4.1. Departing Flow Function at Upstream Intersection. To compare the performance of the proposed model with the Robertson model, virtual departing flow distributions for mixed platoon from upstream intersection are assumed for numeric analysis and are shown in Figure 3. The mixed flow is the sum of car and bus flows.

4.2. Arriving Flow Distribution at Downstream Intersection. The virtual downstream intersections are assumed at [x.sub.d] = 100, 400, 700 (m). The arriving flow distribution function q(x = [x.sub.d], t) is analyzed for mixed platoon. Because the Robertson model is widely known, its details are not presented here.

The arriving flow distribution at downstream locations at [x.sub.d] = 100, 400, 700 (m) for mixed platoon using different modeling methods is presented in Figure 4.

Based on Figure 4, the following can be concluded regarding the model performance.

(a) According to MPFDM, during time period [for all]t [not member of] [[x.sub.d]/[v.sub.max], [x.sub.d]/[v.sub.min] + g], the flow rate q([x.sub.d],t) = 0; when x/[v.sub.min] [less than or equal to] x/[v.sub.max] + during time period [for all]t [member of] [[x.sub.d]/[v.sub.max], [x.sub.d]/[V.sub.min] + g], the flow rate q([x.sub.d], t) increases as t increases; during time period [for all]t [member of] [[x.sub.d]/[v.sub.max], [x.sub.d]/[v.sub.min] + g], the flow rate starts to decrease; when x/[v.sub.min] > x/[v.sub.max] + g, during time period [for all]t [member of] [[x.sub.d]/[v.sub.max], [x.sub.d]/[v.sub.min]], the flow rate q([x.sub.d], t) increases as t increases; during time period [for all]t [member of] [[x.sub.d]/[v.sub.max], [x.sub.d]/[v.sub.min] + g], the flow rate q([x.sub.d], t) starts to decrease. Furthermore, as [x.sub.d] increases, the peak flow rate decreases, and it will take longer time [x.sub.d]/[V.sub.min] + g - [x.sub.d]/[V.sub.max] for all vehicles to pass the downstream intersection. This is as observed in the actual world. However, the Robertson model lacks the capability of modeling this phenomenon.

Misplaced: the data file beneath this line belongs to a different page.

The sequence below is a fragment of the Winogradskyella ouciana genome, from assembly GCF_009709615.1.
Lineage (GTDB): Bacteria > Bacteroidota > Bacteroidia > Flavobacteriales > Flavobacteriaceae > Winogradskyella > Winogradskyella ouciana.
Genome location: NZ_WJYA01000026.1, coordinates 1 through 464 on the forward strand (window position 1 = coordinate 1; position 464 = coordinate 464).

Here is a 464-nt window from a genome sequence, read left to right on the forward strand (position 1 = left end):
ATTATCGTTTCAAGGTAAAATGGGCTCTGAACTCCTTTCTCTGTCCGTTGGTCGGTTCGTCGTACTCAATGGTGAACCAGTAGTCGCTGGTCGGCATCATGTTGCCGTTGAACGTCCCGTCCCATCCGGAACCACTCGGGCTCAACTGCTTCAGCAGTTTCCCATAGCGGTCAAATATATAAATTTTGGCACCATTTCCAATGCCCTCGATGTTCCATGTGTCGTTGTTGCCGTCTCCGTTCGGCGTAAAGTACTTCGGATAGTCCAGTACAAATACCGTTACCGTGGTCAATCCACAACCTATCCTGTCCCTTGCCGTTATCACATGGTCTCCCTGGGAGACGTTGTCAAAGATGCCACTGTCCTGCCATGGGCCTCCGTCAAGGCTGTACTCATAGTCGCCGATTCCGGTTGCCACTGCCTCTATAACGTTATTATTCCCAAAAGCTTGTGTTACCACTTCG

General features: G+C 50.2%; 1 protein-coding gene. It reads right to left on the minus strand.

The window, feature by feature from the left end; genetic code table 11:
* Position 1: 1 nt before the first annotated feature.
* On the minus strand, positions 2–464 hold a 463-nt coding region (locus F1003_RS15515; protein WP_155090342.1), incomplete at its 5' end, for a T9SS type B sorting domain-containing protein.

(b) Compared to the Robertson model, vehicles at the front of the platoon reach the downstream intersection earlier and those at the rear of platoon spread in a shorter range for MPFDM. As the distance increases, the difference increases. This is because the platoon speed of MPFDM follows TGMD, which spreads in a narrower range in [[V.sub.min], [V.sub.max]].

(c) Compared to the Robertson model, the peak of flow is lower and appears as a smooth hump for MPFDM, and the hump becomes flatter as the distance increases. This is due to faster vehicles presented in the Robertson model and the fact that the volume conservation rule cannot be violated.